As alluded to above, there are a number of manoeuvres and actions that a healthcare provider can take when it becomes apparent that a baby has become stuck during birth and they need to limit the potential damage to their shoulder:

  • The McRoberts Manoeuvre, where the thighs of the mother are pushed outward and towards their chest in order to widen the pelvis
  • The Gaskin Manoeuvre, where the mother positions herself on all fours with an arched back, again to help widen the pelvis
  • Suprapubic pressure, where an attendant will try to manually dislodge the baby’s shoulder from the mother’s pelvis, either by pressing down on their lower abdomen or by placing their hand above the pubic bone and pushing the shoulder one side or the other
  • An episiotomy, where an incision is made to enlarge the vaginal opening to ease the birth

Sometimes, even if these actions are applied, damage to the shoulder simply cannot be avoided. However, if the healthcare professional in question fails to apply these at a reasonable time, or they are conducted incorrectly, any injury suffered by the baby could be seen as a result of negligence, and the person affected could be entitled to compensation.

How can Erb’s Palsy impact on someone’s life?

The extent of the injury with Erb’s Palsy is very wide, and each situation is unique. Some will have a transient weakness of the arm, elbow or shoulder, which may heal on its own over time or through physiotherapy.

Others might endure restricted growth and some loss of function. Unfortunately, those at the furthest end of the spectrum could be completely unable to use their arm or hand, which carries significant lifelong implications.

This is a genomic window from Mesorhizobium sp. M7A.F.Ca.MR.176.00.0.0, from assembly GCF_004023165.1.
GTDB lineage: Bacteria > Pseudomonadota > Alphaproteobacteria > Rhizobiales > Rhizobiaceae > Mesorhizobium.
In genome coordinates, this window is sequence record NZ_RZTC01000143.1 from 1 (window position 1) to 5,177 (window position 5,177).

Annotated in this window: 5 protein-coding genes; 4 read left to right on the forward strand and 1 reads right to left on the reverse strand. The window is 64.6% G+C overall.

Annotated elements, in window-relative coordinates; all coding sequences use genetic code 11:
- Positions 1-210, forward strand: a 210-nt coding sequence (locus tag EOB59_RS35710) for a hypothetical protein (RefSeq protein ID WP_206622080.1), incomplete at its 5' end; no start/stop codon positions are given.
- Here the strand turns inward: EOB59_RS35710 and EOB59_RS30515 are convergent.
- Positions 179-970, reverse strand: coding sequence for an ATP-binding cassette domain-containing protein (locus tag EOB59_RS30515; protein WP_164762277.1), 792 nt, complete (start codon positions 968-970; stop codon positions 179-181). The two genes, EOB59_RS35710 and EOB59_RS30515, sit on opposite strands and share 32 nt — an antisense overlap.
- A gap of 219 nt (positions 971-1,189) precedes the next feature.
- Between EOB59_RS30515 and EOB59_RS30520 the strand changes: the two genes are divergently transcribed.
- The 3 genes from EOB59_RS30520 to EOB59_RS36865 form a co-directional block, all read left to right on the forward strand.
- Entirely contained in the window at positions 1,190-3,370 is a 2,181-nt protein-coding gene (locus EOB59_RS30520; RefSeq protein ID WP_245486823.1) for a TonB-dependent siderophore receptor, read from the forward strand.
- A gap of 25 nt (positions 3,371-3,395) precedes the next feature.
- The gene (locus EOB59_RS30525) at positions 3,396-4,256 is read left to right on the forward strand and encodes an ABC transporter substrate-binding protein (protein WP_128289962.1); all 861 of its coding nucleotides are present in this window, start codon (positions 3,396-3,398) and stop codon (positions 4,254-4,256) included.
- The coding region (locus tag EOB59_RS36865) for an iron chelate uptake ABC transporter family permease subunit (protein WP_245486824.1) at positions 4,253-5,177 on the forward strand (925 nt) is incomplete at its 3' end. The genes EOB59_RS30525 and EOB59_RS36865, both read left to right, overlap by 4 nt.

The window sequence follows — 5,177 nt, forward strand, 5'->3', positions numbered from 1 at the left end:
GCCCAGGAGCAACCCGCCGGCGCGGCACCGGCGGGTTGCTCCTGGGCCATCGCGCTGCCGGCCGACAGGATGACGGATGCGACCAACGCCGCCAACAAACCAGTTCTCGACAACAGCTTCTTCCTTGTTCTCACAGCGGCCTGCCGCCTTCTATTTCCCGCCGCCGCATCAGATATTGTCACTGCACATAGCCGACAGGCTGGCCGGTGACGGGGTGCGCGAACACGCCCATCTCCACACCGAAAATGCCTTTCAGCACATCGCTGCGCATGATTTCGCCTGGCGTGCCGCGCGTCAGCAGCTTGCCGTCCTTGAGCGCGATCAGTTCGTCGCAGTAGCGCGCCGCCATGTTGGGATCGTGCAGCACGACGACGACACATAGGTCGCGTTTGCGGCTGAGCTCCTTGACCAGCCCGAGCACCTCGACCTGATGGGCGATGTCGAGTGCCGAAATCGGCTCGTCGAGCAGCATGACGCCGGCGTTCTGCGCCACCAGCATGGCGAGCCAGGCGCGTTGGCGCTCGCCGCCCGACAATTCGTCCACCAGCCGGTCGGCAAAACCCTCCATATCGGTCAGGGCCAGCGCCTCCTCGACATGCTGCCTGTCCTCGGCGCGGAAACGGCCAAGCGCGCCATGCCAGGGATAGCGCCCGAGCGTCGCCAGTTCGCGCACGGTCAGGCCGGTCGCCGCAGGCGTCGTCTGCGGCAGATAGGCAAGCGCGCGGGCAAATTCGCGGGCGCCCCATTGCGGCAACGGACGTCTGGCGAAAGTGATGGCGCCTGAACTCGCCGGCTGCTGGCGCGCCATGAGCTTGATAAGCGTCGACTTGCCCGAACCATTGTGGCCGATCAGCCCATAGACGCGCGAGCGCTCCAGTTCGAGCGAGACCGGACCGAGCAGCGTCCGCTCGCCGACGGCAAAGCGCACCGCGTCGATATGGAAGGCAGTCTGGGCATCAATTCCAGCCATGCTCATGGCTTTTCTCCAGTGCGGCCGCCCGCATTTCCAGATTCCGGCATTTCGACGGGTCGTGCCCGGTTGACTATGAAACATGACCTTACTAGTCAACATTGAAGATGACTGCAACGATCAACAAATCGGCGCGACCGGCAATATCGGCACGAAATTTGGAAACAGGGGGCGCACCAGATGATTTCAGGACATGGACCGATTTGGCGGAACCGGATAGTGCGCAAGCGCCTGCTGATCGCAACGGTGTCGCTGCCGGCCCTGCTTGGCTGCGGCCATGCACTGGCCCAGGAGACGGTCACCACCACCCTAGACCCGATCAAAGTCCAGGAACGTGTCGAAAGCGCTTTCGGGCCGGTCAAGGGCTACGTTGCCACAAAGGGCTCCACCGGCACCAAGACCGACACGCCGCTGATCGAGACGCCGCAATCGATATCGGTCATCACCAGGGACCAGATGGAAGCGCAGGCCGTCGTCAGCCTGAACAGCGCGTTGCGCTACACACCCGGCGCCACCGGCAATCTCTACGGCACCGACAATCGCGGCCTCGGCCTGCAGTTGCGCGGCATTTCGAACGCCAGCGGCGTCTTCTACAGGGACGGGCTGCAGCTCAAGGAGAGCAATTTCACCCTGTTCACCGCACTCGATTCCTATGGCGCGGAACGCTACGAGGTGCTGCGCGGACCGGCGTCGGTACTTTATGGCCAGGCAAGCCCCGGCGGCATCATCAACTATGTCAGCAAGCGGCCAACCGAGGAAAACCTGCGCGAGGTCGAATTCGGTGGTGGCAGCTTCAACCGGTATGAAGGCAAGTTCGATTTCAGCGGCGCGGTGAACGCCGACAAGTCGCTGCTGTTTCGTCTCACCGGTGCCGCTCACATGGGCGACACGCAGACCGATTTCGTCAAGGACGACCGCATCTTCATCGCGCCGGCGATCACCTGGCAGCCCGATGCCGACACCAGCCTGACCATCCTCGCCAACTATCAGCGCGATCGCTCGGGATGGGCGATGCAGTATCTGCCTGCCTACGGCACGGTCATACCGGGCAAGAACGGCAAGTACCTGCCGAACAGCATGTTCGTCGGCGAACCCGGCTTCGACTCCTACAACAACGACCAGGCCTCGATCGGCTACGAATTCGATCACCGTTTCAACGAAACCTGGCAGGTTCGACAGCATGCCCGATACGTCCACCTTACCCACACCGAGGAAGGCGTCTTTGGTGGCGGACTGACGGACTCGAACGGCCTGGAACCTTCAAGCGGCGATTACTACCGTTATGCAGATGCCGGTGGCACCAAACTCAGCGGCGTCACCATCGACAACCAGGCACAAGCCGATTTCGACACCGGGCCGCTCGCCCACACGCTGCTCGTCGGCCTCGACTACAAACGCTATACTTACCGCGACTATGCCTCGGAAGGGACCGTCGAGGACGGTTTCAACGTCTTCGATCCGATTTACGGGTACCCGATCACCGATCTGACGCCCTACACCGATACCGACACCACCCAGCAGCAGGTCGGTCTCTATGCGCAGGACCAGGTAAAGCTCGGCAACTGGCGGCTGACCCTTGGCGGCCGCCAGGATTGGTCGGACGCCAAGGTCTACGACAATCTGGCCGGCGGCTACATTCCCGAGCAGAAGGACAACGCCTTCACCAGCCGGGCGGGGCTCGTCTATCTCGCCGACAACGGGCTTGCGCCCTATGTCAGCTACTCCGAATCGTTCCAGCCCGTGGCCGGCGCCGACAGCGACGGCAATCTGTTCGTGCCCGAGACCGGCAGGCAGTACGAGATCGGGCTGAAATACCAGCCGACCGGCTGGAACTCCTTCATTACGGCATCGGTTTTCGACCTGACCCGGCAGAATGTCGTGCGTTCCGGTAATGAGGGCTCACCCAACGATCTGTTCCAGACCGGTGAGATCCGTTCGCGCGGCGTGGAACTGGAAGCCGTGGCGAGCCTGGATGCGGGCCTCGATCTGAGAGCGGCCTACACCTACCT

It also depends on which arm is damaged in relation to the individual’s preferred hand – something that is decided at birth. If their dominant hand is the one affected by Erb’s Palsy, the impact on their life can be even more substantial, as they have to learn to function with their weaker hand.

First, there is the cost of ongoing physiotherapy to consider, in order to manage the movement of the person’s joints and best look after the health of the affected arm. There might also be the possibility of surgery to attempt to repair the damaged joints.

This is heightened by any expenses that are required to modify the baby’s accommodation or surroundings to minimise the impact of their disability and improve their quality of life, such as voice-activated technologies and other specialist equipment.

If their condition will remain across their life, these adaptations and equipment needs will only grow in order to help them live as independent a life as possible. Think of everything that you do on a daily basis that requires two hands: